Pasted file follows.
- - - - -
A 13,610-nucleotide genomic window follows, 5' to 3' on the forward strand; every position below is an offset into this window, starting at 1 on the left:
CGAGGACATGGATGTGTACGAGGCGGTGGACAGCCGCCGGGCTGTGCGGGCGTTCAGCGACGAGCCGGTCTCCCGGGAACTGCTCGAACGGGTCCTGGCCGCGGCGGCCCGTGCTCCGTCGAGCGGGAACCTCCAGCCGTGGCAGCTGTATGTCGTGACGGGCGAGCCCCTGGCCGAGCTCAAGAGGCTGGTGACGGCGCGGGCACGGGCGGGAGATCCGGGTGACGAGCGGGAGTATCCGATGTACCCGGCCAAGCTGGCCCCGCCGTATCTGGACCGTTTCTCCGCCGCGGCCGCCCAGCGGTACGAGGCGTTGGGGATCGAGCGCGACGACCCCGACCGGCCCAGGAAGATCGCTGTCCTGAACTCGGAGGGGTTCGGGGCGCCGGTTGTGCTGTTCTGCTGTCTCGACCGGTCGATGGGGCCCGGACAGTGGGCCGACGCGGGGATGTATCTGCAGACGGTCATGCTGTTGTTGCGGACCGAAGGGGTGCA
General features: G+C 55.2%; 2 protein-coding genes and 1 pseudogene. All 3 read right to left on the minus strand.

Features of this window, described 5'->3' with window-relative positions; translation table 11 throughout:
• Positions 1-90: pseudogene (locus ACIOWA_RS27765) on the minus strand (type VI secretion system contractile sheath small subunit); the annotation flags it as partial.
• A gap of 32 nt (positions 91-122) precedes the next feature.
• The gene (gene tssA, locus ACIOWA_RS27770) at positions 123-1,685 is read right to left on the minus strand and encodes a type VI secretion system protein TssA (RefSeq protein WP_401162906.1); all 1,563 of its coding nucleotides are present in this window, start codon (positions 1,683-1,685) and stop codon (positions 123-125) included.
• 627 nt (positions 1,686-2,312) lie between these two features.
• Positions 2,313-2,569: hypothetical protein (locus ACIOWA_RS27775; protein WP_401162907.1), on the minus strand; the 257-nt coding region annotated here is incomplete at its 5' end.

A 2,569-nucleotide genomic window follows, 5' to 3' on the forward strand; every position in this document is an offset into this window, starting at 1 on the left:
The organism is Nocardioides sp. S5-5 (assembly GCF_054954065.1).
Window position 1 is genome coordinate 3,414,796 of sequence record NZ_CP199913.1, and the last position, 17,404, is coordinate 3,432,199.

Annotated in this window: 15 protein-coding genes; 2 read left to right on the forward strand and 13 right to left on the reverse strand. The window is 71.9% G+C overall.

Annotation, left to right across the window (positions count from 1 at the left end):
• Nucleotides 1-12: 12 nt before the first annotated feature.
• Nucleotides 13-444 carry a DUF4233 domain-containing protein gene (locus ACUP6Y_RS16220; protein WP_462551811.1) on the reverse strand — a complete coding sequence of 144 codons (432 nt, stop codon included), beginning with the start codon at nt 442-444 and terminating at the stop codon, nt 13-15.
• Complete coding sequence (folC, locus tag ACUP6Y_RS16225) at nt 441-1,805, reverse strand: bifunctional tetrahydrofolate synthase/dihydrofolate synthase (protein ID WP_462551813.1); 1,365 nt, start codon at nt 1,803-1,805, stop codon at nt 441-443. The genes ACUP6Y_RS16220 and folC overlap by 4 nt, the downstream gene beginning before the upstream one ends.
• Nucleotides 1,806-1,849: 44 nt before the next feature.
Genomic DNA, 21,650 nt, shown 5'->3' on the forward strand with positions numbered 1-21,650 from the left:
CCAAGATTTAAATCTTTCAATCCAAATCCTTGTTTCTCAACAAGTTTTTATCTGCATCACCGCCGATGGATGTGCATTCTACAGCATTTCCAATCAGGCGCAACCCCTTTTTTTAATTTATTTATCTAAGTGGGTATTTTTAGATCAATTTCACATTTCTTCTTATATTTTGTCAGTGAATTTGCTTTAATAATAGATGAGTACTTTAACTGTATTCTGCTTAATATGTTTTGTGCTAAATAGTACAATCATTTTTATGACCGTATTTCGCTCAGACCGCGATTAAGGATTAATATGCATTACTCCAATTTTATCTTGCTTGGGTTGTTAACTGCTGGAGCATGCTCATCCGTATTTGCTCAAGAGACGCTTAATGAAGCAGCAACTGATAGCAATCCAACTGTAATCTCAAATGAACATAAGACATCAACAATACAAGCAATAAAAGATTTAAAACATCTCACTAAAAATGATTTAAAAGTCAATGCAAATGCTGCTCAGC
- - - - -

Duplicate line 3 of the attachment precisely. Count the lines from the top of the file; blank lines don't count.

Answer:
General features: G+C 55.2%; 2 protein-coding genes and 1 pseudogene. All 3 read right to left on the minus strand.